CD4 trajectory adjusting for dropout among HIV-positive patients receiving combination antiretroviral therapy in an East African HIV care centre.
Aug 14 2014
OBJECTIVE: Estimates of CD4 response to antiretroviral therapy (ART) obtained by averaging data from patients in care, overestimate population CD4 response and treatment program effectiveness because they do not consider data from patients who are deceased or not in care. We use mathematical methods to assess and adjust for this bias based on patient characteristics.
DESIGN: We examined data from 25,261 HIV-positive patients from the East Africa IeDEA Consortium.
METHODS: We used inverse probability of censoring weighting (IPCW) to represent patients not in care by patients in care with similar characteristics. We address two questions: What would the median CD4 be "had everyone starting ART remained on observation?" and "were everyone starting ART maintained on treatment?"
RESULTS: Routine CD4 count estimates were higher than adjusted estimates even under the best-case scenario of maintaining all patients on treatment. Two years after starting ART, differences between estimates diverged from 30 cells/µL, assuming similar mortality and treatment access among dropouts as patients in care, to over 100 cells/µL assuming 20% lower survival and 50% lower treatment access among dropouts. When considering only patients in care, the proportion of patients with CD4 above 350 cells/µL was 50% adjusted to below 30% when accounting for patients not in care. One-year mortality diverged 6-14% from the naïve estimates depending on assumptions about access to care among lost patients.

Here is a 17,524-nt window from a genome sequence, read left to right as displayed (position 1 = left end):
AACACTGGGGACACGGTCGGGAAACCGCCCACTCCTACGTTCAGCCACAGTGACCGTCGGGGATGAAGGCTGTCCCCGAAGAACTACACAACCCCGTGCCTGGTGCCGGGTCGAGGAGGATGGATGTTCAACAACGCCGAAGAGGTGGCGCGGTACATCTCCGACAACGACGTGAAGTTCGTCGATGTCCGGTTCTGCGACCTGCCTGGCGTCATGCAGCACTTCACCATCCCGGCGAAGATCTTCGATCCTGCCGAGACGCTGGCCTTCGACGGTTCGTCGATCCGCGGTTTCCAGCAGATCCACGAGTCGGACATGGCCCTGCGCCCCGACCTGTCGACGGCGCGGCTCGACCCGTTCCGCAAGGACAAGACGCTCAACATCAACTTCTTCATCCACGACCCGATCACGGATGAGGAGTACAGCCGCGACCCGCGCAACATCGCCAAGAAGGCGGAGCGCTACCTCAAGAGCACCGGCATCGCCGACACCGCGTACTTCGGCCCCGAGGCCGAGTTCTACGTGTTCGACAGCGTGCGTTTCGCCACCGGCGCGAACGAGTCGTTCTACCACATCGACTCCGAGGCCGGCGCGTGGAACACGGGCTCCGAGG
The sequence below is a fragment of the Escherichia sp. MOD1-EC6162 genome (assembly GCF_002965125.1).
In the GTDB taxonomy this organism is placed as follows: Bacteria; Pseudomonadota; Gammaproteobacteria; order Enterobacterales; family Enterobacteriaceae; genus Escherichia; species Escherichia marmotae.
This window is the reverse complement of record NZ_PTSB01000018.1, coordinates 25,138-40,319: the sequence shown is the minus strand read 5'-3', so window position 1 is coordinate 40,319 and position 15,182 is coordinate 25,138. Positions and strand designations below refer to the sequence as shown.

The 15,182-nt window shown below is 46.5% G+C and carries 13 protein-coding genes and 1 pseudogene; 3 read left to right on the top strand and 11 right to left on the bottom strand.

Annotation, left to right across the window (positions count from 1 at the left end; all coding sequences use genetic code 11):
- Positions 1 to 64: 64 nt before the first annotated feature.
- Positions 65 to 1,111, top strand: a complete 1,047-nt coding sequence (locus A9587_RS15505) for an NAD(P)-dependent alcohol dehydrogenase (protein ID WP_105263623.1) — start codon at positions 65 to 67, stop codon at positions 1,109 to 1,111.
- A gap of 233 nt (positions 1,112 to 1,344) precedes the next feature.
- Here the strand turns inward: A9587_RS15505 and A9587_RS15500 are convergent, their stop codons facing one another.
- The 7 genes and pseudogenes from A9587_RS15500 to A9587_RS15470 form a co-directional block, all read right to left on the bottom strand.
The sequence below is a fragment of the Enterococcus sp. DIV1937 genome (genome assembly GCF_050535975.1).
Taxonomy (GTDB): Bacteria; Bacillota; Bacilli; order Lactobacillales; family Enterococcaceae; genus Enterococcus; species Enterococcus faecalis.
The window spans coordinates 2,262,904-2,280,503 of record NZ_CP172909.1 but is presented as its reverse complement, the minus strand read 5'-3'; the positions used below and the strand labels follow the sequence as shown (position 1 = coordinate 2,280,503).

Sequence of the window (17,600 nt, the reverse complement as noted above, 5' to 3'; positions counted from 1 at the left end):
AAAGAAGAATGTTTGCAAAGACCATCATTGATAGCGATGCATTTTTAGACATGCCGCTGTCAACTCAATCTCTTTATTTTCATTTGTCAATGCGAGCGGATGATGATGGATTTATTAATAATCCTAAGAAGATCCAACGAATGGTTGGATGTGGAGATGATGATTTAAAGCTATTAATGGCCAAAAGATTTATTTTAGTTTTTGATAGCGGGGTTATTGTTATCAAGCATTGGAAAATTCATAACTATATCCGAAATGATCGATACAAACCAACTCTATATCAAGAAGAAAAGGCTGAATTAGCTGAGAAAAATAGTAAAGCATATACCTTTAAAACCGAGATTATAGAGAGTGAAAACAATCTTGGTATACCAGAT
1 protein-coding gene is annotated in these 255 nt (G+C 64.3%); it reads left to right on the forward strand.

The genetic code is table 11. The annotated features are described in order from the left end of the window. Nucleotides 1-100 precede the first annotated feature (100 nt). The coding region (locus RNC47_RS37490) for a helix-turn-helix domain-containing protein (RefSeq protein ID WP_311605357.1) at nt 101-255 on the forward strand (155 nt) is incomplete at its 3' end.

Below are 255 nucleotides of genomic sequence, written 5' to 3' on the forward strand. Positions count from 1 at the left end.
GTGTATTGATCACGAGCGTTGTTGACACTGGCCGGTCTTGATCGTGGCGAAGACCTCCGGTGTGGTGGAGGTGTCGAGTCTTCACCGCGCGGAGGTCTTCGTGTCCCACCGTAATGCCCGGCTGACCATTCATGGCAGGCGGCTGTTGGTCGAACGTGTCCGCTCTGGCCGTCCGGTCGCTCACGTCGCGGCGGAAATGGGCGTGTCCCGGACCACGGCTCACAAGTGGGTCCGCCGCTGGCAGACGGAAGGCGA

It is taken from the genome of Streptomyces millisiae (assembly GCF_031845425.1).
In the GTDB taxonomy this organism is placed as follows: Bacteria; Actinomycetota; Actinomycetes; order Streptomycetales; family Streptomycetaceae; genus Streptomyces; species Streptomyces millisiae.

CONCLUSIONS: Ignoring mortality and loss to care results in over-estimation of ART response for patients starting treatment and exaggerates the efficacy of treatment programs administering it.
KEYWORDS: CD4 count; HIV/AIDS; IPCW; Mathematical modeling; Resource-limited setting; sub-Saharan Africa